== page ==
Commonly overclocked components include: CPUs, video cards, motherboard chipsets, and RAM. Methods that have been used to cool overclocked components include: forced convection (a fan blowing onto a surface); liquid cooling (liquid carries waste heat to a radiator, similar to how automobile engines are cooled); liquid nitrogen (perhaps the most dangerous method); dry ice; phase change cooling (as used in refrigerators); and submersion (placing the entire computer in an inert fluid). Liquid nitrogen is a temporary cooling measure in most cases, since a sufficient supply of power to maintain the LN2 coolant at liquid state is uneconomical. Because of this, liquid nitrogen (or dry ice, for that matter) is used as an extreme measure to set a record in a one-off experiment rather than to cool a system for a normal period of use. One reason is the cost of these extreme cooling methods, or usually because the hardware exposed to such cooling is ironically destroyed in the process. Of the aforementioned methods, air cooling, liquid cooling, and phase cooling are the most popular, due to their efficiency, availability, and affordability.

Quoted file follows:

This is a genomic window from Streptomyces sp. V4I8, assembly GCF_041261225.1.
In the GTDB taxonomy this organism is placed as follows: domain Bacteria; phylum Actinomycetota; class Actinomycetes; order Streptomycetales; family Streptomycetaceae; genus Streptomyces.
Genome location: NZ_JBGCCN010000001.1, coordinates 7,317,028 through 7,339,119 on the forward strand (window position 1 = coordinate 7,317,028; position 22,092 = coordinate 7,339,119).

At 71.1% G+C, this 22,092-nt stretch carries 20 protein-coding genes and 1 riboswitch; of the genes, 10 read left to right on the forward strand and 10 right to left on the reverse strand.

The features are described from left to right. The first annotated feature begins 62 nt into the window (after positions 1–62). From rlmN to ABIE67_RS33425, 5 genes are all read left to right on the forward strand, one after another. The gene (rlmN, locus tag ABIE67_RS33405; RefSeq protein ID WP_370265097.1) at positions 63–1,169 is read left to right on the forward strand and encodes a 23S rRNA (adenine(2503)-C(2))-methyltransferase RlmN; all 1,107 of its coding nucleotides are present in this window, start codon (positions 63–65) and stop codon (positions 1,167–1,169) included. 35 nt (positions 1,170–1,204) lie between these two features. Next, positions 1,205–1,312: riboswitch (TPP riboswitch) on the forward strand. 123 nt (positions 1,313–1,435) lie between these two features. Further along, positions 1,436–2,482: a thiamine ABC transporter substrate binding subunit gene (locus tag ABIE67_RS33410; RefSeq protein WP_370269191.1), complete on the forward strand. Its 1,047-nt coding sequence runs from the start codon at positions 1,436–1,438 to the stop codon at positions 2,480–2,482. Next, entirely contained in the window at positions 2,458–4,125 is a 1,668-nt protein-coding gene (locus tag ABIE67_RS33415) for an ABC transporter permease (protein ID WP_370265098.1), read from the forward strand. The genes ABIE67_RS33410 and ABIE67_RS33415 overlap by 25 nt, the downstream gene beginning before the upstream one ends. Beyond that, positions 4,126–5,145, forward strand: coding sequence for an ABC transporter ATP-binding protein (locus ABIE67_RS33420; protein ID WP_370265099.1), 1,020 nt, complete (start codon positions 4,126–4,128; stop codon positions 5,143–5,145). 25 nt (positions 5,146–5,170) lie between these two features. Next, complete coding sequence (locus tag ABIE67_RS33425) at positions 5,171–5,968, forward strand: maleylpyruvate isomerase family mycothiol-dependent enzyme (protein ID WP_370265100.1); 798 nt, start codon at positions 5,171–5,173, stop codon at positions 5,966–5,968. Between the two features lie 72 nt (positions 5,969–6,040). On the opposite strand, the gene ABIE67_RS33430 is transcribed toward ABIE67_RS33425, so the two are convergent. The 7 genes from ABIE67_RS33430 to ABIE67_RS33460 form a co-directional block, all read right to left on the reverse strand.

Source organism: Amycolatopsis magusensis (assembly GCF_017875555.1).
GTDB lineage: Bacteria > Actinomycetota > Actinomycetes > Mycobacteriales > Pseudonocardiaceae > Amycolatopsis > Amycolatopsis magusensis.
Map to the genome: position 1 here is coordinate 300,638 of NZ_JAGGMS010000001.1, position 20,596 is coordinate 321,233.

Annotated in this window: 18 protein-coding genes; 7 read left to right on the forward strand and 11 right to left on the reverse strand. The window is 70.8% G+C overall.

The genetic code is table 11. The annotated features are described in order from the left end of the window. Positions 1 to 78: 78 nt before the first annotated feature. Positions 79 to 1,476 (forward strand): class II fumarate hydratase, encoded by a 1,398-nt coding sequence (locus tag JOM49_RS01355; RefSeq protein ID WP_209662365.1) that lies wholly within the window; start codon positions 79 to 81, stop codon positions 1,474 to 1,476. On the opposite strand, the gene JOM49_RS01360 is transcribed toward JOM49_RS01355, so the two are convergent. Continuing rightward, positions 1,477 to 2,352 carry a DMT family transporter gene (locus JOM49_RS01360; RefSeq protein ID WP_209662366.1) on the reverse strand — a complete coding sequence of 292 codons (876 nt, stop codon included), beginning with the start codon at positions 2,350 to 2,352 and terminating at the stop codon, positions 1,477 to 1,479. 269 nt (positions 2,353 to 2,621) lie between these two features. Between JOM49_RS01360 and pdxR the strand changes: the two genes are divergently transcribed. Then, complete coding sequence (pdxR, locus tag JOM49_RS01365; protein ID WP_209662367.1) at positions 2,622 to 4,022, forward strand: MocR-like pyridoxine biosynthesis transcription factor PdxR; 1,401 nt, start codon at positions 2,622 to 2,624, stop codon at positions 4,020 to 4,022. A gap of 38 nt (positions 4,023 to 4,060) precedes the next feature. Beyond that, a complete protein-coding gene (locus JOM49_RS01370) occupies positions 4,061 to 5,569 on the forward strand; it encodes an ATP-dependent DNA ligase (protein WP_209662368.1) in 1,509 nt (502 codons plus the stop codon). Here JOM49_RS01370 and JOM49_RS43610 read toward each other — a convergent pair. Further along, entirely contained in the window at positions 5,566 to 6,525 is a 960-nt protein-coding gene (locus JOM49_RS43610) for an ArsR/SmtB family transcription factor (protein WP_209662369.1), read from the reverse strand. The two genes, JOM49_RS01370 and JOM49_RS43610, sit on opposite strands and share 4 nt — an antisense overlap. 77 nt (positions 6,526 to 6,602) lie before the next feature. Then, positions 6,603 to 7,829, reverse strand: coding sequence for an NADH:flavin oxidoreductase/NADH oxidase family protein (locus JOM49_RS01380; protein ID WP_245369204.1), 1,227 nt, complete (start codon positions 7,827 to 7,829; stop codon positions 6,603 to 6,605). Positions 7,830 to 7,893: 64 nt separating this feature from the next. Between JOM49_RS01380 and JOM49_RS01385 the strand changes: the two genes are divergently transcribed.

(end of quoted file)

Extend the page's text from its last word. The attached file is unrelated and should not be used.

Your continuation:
Overclocking arises in part due to the economics of the manufacturing processes of CPUs. In most cases, CPUs with different rated clock speeds are manufactured via exactly the same process. A batch of CPUs may be tested and binned--that batch is set to operate at a specific frequency because all of the processors function at that clockspeed. The clock speed that the CPU is marketed under is the speed at which the CPU has been tested to operate consistently well, but often there is a distribution where on one end there are the CPUs which are near their physical limit at the specified clockspeed and on the other end there are CPUs which can operate at frequencies substantially higher than their specifications. With proper power and cooling, slower CPUs can be made to run at the same speed, or faster, than similar CPUs with higher stock clockspeeds. There is a commonly held view that overclocking results in system instability. This is not the case when the system is properly tested and the temperature and voltages are monitored.